Thursday, November 1, 2012

Mineral Water

He took the calf that they had made and burned it with fire and ground it to powder and scattered it on the water and made the people of Israel drink it.
Exodus 32:20 ESV

Have you ever had a negative consequence from your sin?  I have.  I often wonder at how much easier my life would be if I would just obey God’s word. When I read this passage recently it stuck with me.  Every time I think of negative things in my life that are my own fault, I remember this passage and realize that thousands of years later I’m still tasting the ground up gold from my own sinful idols.

This was not one of the worst consequences that Israel faced, not by a long shot.  Think about the Sons of Korah being swallowed alive by the earth.  And what about the fiery serpents?  I think I’d much rather drink some water with gold in it than die from the bite of a poisonous snake or be swallowed alive into the earth.  But we are not always given the choice of which consequence we’d prefer.  

The consequences of sin are out of control.  It is more comfortable to think that the consequences of our sin are limited.  We think we can predict the consequences, measure them, and balance them with the perceived benefits of our sin.  If you think this way you’ll soon have that metallic taste in your mouth.  If you’re fortunate.

What Moses did seems harsh.   He made them drink the idol! “Here you want it so much – drink it!”  But that isn’t what he was doing.  He was utterly destroying the idol.  What better way to ensure that it was completely obliterated than to grind it up and put it in the water they drank?  It was completely dissolved and diluted into their bodies.   But this wasn’t harsh; this was a merciful act to completely eradicate any remnant of the idol and to remove the immediate context for their temptation.  And perhaps to remind them of their sin through the taste of the gold in their water.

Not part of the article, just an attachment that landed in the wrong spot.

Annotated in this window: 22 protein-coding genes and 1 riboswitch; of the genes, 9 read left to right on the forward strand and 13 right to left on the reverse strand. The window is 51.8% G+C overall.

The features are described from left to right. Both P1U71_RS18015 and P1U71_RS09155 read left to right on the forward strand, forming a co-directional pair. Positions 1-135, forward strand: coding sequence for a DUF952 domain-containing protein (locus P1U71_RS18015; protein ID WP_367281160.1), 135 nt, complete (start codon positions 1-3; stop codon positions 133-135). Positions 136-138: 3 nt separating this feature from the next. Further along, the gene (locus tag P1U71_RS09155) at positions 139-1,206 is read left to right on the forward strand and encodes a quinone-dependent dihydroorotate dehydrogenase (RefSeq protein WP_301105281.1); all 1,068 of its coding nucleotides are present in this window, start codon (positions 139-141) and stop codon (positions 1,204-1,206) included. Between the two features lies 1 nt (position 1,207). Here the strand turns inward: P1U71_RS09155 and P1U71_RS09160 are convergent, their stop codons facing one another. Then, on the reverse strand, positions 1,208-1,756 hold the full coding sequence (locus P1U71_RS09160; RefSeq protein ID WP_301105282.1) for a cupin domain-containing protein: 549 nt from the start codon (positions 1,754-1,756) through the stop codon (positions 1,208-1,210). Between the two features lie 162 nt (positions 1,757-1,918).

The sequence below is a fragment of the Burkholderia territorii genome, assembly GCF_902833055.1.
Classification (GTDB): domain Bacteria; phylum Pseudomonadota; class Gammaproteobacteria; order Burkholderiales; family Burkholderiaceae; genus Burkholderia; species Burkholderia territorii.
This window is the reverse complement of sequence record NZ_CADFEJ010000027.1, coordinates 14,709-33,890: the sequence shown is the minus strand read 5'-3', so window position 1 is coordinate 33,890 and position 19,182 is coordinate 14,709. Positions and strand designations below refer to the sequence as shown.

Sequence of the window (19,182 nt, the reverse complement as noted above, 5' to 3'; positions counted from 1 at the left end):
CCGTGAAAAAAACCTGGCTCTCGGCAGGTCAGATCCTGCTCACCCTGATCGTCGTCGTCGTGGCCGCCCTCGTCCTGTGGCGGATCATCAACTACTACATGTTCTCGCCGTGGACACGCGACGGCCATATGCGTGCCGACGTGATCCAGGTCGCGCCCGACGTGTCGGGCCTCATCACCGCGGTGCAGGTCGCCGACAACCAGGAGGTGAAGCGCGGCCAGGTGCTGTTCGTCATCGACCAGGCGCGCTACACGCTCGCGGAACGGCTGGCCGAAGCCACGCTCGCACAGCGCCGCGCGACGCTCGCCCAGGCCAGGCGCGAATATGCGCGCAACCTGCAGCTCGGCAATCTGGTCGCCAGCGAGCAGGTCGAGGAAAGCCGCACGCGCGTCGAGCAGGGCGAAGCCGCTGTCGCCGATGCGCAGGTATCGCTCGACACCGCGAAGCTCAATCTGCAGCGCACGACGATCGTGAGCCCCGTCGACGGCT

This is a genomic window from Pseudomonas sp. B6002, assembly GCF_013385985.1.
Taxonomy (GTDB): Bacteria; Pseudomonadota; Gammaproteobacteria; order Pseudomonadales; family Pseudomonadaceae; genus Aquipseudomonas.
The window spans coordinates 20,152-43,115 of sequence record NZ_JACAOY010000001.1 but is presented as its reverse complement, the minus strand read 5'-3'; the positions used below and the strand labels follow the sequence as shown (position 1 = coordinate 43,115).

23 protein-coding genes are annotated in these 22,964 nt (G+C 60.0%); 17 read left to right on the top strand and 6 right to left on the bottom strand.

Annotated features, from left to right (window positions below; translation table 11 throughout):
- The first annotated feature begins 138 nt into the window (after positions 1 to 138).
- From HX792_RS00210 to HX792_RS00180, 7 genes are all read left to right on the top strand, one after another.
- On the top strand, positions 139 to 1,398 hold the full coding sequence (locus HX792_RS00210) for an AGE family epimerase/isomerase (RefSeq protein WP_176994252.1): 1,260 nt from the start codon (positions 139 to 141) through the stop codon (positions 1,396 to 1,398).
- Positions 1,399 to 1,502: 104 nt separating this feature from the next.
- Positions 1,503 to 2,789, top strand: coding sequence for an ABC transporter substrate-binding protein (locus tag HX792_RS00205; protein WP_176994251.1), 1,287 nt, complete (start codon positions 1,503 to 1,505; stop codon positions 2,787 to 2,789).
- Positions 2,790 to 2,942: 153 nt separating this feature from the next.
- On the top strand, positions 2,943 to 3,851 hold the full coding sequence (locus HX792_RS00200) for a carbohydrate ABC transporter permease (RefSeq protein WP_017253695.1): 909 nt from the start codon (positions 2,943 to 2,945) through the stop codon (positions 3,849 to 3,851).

This was a mercy to them.  If Moses hadn’t made this radical decision they may have completely given themselves over to false worship.  Where would this sin have taken them?  Would they have needed God to really wipe them out as He said He would?

When you experience negative consequences of your sin and taste the golden calf in your mouth it is time to ask yourself, “where is this sin taking me?”  Repentance is unpleasant and sometimes tastes bitter.  But what is the alternative?

Below are three thoughts from Pastor/Missionary/Church Planter George Blood:

Sin takes us farther than we want to go.
Sin will keep you longer than you want to stay.
Sin will cost you more than you thought you would have to pay.

No comments:

Post a Comment